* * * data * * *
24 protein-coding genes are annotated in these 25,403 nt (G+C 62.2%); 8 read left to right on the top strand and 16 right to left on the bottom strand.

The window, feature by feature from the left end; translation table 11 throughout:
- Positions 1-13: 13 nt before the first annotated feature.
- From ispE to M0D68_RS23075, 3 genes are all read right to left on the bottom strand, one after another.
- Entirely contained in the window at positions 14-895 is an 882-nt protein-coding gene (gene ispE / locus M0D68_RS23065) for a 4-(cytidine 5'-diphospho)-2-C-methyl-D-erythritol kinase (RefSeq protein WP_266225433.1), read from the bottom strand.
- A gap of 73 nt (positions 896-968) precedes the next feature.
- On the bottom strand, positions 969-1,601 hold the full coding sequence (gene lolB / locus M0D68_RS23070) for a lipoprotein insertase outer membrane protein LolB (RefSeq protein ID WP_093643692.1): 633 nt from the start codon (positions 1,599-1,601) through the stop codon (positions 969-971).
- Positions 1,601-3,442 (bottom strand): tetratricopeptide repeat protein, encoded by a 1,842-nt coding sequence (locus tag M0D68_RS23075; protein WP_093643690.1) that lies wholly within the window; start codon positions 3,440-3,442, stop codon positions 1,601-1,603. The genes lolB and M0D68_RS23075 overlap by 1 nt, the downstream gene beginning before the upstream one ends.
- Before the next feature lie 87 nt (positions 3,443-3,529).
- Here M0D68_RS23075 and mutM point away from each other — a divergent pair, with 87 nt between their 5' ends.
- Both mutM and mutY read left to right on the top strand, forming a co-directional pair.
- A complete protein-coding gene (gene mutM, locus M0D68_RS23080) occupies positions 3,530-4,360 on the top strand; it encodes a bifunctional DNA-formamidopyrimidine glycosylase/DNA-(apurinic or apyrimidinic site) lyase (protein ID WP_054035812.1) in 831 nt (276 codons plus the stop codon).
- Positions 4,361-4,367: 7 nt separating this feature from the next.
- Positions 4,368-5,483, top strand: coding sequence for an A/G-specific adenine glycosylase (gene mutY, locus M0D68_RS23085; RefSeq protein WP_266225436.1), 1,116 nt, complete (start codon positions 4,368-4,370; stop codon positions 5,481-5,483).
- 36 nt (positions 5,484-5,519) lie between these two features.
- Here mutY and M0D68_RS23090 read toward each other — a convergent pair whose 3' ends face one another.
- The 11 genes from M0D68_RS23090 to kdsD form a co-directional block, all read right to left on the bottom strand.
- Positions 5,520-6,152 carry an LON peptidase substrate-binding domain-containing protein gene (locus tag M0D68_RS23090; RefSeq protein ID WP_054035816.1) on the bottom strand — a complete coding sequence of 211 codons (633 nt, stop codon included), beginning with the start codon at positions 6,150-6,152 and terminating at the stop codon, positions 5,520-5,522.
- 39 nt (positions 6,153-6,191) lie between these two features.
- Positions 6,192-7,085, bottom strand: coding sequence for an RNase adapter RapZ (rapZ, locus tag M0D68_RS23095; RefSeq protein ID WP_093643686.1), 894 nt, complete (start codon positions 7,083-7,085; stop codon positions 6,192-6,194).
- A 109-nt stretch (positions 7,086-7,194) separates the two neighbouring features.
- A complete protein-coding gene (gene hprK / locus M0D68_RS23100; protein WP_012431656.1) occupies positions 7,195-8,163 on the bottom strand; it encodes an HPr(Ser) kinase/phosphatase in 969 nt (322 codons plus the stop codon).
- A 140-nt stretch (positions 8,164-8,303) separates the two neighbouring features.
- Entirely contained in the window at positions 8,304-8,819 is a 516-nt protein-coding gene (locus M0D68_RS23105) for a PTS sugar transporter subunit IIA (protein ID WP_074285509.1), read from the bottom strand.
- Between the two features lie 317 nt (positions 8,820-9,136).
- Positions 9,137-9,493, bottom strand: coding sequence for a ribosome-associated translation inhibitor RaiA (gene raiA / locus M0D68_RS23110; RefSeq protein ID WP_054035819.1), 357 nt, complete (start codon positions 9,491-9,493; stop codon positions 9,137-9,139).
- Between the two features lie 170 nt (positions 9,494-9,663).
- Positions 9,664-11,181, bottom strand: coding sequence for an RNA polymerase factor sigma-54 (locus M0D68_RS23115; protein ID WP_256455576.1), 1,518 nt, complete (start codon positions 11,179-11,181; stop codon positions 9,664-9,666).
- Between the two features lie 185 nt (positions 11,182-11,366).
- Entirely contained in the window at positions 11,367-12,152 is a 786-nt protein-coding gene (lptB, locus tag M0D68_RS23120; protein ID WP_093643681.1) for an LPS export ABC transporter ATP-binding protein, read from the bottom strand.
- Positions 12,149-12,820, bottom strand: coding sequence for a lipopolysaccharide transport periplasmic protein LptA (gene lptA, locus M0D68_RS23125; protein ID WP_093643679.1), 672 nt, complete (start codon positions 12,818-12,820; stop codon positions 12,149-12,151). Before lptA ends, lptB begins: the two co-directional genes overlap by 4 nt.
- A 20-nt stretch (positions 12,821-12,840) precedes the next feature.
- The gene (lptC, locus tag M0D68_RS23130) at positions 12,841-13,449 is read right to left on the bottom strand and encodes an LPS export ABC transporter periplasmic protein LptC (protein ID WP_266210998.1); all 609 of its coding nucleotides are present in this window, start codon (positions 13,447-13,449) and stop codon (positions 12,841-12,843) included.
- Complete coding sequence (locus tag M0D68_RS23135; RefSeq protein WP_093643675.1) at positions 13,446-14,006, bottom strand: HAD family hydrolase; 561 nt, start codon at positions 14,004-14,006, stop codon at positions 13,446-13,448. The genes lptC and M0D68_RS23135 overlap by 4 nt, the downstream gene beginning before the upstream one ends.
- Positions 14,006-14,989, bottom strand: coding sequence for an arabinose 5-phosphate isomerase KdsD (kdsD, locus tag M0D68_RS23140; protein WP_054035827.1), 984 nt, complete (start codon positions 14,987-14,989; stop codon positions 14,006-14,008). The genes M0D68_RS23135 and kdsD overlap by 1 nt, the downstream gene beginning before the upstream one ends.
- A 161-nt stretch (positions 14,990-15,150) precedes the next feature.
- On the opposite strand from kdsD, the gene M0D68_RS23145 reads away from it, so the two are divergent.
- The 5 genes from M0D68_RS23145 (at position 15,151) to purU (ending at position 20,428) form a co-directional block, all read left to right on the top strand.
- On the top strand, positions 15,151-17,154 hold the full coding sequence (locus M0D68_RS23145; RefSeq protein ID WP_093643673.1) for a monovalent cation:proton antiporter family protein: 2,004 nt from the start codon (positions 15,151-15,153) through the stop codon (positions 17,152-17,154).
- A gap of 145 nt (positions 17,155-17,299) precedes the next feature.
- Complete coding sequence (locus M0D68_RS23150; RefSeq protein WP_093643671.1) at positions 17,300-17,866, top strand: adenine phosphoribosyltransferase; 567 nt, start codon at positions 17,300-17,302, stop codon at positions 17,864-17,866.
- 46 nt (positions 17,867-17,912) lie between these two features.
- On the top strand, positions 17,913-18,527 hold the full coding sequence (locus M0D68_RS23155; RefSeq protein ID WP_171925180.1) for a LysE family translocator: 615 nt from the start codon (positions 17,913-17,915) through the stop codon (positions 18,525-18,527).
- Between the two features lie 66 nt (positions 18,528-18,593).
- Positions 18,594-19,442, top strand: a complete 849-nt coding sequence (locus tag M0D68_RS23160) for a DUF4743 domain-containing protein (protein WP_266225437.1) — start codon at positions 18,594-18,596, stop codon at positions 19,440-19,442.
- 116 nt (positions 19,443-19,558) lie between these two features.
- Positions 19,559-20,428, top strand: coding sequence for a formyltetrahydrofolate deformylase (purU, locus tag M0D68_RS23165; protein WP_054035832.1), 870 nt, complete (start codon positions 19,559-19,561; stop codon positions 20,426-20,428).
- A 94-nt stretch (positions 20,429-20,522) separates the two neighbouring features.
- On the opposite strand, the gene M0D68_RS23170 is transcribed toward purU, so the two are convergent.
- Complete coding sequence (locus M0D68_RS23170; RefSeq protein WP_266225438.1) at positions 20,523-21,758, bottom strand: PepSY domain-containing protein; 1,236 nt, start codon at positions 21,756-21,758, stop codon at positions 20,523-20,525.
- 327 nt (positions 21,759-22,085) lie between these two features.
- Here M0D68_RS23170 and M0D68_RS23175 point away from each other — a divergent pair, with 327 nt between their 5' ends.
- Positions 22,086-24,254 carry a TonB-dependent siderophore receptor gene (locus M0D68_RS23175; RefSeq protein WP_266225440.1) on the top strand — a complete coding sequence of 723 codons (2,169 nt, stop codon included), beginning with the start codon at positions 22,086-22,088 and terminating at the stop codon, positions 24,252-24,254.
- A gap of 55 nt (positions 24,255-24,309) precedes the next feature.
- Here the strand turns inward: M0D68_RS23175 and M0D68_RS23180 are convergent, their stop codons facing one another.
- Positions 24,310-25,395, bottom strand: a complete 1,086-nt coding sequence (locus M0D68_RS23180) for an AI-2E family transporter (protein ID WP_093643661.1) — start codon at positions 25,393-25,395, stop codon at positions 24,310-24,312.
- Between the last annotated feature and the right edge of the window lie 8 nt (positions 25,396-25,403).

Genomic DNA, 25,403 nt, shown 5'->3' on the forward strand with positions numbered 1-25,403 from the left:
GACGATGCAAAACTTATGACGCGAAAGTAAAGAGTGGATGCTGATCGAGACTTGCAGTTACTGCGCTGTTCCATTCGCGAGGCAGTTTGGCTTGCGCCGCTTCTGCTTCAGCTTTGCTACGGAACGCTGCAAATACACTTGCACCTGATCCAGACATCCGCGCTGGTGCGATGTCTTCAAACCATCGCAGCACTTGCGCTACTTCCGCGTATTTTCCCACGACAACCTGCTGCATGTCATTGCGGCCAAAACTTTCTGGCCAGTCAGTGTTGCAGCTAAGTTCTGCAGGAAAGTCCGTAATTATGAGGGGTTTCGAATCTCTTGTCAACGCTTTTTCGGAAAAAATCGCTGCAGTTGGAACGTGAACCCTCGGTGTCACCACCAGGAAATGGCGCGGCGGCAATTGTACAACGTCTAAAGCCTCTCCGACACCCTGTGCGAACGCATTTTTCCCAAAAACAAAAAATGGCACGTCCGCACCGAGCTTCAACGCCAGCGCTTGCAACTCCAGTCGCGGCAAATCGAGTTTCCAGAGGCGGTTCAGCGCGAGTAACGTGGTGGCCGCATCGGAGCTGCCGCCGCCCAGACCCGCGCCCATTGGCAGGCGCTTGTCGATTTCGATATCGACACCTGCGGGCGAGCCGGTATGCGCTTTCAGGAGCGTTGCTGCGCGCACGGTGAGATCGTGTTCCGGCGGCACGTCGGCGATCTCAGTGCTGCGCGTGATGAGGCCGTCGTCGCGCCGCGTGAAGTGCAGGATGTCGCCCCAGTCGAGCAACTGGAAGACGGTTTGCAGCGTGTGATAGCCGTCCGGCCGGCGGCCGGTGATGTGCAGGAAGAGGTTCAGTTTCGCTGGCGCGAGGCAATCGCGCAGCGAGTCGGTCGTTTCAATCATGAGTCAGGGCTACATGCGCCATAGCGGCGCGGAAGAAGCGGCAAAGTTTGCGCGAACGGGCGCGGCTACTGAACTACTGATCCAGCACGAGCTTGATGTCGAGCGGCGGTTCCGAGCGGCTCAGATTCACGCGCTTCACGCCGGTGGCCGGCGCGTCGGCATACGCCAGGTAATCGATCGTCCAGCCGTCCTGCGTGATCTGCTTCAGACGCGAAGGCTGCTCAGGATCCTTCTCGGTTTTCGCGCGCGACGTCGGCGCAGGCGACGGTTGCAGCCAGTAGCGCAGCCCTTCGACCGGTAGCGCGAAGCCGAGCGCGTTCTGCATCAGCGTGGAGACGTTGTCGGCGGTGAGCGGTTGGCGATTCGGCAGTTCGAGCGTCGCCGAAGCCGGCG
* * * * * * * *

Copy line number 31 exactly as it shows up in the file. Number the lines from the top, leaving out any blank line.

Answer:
- Positions 12,149-12,820, bottom strand: coding sequence for a lipopolysaccharide transport periplasmic protein LptA (gene lptA, locus M0D68_RS23125; protein ID WP_093643679.1), 672 nt, complete (start codon positions 12,818-12,820; stop codon positions 12,149-12,151). Before lptA ends, lptB begins: the two co-directional genes overlap by 4 nt.